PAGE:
### Abstract

A dynamic mathematical model is proposed to explain how information can influence the fraction of the population with a particular habit. The model includes several important factors mentioned by Fishbein and Ajzen, and Bentler and colleagues: (1) intention is central to behavior, (2) volitional deficiency means that only a fraction of those with the intention actually carry out the behavior, (3) normative influences can affect behavior and can be modeled in analogy to the mathematical formulation used for the diffusion of innovations, (4) information from a previous behavior can influence a behavior change so that recidivism for a behavior like quitting of smoking is dependent on the previous habit of smoking, and (5) persuasive communications from mediated sources also can influence intent and behavior. All the influences are incorporated in a time dependent manner. A procedure is proposed for testing the model for a habit like smoking using the results of a simple four question survey administered once. If validated, the theory can then be used to predict the results of advertising campaigns after the end of the campaign.

Original language | English (US) |
---|---|

Pages (from-to) | 265-281 |

Number of pages | 17 |

Journal | The Journal of Mathematical Sociology |

Volume | 11 |

Issue number | 3 |

DOIs | |

State | Published - Jun 1 1985 |

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*The Journal of Mathematical Sociology*,

*11*(3), 265-281. https://doi.org/10.1080/0022250X.1985.9989992

**Ideodynamic predictions for the evolution of habits.** / Fan, David P.

Research output: Contribution to journal › Article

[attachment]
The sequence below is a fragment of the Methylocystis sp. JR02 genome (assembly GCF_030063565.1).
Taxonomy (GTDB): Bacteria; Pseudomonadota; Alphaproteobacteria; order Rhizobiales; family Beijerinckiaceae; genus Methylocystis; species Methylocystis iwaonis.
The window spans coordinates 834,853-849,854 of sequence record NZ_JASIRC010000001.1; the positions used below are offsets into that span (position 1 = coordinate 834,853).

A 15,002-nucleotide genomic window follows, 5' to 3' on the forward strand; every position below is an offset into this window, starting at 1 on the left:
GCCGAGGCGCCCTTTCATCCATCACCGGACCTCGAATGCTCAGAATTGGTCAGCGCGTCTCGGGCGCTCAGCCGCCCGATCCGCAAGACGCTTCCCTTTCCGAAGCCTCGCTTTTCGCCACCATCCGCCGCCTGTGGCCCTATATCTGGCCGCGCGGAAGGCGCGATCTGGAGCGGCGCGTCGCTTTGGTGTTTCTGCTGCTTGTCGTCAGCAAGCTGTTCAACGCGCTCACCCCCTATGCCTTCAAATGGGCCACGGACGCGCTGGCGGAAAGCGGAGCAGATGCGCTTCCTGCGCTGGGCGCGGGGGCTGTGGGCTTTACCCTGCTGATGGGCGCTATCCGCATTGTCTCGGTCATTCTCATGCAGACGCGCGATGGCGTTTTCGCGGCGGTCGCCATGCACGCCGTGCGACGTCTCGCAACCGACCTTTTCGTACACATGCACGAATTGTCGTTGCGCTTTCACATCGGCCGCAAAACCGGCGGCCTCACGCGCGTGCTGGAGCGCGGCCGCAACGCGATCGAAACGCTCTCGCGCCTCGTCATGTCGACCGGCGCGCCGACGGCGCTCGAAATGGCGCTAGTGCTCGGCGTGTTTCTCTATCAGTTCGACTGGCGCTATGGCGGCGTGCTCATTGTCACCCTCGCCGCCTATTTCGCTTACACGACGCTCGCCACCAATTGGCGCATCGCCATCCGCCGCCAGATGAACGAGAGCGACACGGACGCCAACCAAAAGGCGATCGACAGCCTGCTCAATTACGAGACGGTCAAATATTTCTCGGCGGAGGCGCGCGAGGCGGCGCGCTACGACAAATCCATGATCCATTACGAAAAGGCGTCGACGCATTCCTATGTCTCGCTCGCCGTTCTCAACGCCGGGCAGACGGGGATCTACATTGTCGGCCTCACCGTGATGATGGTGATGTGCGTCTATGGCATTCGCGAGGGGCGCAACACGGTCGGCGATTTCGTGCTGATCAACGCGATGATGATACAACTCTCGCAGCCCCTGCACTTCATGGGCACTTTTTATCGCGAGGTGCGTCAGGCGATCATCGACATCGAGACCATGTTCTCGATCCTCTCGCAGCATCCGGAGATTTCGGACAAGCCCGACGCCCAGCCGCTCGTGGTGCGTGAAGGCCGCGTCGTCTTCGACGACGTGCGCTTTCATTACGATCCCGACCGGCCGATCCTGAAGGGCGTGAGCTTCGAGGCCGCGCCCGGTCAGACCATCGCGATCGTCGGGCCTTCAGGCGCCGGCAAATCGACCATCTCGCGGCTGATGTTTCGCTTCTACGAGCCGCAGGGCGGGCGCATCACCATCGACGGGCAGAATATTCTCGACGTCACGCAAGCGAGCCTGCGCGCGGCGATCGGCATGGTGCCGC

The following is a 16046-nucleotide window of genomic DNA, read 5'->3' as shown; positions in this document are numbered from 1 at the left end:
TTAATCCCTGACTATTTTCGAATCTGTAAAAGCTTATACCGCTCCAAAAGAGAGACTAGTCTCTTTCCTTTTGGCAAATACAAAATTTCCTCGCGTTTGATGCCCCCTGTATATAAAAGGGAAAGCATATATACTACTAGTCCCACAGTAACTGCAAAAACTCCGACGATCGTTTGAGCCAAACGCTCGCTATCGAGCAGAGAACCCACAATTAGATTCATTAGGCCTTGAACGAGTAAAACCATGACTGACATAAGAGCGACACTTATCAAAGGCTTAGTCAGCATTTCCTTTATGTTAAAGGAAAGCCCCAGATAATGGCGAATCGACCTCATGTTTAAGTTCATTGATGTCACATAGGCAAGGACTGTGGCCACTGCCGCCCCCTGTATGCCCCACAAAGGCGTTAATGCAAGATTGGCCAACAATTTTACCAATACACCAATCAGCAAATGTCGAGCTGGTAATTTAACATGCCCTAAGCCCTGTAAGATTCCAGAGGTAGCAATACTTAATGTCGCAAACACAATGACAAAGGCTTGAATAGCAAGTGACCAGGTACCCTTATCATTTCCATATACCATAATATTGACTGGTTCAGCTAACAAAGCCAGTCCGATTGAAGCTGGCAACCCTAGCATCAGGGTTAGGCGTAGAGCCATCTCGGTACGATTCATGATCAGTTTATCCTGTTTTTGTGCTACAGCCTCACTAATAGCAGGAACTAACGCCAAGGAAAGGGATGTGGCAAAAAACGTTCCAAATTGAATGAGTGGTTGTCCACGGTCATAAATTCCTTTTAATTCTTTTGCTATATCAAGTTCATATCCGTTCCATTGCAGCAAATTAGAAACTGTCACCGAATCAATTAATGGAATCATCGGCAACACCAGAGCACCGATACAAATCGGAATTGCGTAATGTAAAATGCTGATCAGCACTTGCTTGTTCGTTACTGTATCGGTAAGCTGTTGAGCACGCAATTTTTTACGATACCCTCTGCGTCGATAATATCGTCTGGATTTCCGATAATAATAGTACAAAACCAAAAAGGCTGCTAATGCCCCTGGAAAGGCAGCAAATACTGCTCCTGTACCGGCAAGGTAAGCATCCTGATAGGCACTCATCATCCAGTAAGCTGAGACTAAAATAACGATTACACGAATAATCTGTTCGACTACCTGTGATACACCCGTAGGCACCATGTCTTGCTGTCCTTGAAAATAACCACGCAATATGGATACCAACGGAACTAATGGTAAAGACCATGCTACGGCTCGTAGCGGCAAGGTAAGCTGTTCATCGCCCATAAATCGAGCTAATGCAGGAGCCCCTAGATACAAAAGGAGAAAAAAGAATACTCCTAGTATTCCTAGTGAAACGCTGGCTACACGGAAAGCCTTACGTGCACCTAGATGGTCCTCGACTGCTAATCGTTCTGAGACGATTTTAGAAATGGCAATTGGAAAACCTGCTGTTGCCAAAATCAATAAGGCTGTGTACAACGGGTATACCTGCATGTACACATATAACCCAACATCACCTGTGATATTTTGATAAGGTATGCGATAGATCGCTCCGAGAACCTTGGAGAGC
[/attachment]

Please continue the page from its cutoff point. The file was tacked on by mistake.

*The Journal of Mathematical Sociology*, vol. 11, no. 3, pp. 265-281. https://doi.org/10.1080/0022250X.1985.9989992

}

TY - JOUR

T1 - Ideodynamic predictions for the evolution of habits

AU - Fan, David P

PY - 1985/6/1

Y1 - 1985/6/1

N2 - A dynamic mathematical model is proposed to explain how information can influence the fraction of the population with a particular habit. The model includes several important factors mentioned by Fishbein and Ajzen, and Bentler and colleagues: (1) intention is central to behavior, (2) volitional deficiency means that only a fraction of those with the intention actually carry out the behavior, (3) normative influences can affect behavior and can be modeled in analogy to the mathematical formulation used for the diffusion of innovations, (4) information from a previous behavior can influence a behavior change so that recidivism for a behavior like quitting of smoking is dependent on the previous habit of smoking, and (5) persuasive communications from mediated sources also can influence intent and behavior. All the influences are incorporated in a time dependent manner. A procedure is proposed for testing the model for a habit like smoking using the results of a simple four question survey administered once. If validated, the theory can then be used to predict the results of advertising campaigns after the end of the campaign.

AB - A dynamic mathematical model is proposed to explain how information can influence the fraction of the population with a particular habit. The model includes several important factors mentioned by Fishbein and Ajzen, and Bentler and colleagues: (1) intention is central to behavior, (2) volitional deficiency means that only a fraction of those with the intention actually carry out the behavior, (3) normative influences can affect behavior and can be modeled in analogy to the mathematical formulation used for the diffusion of innovations, (4) information from a previous behavior can influence a behavior change so that recidivism for a behavior like quitting of smoking is dependent on the previous habit of smoking, and (5) persuasive communications from mediated sources also can influence intent and behavior. All the influences are incorporated in a time dependent manner. A procedure is proposed for testing the model for a habit like smoking using the results of a simple four question survey administered once. If validated, the theory can then be used to predict the results of advertising campaigns after the end of the campaign.

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UR - http://www.scopus.com/inward/citedby.url?scp=84928219526&partnerID=8YFLogxK

U2 - 10.1080/0022250X.1985.9989992

DO - 10.1080/0022250X.1985.9989992

M3 - Article

VL - 11

SP - 265

EP - 281

JO - Journal of Mathematical Sociology

JF - Journal of Mathematical Sociology

SN - 0022-250X

IS - 3

ER -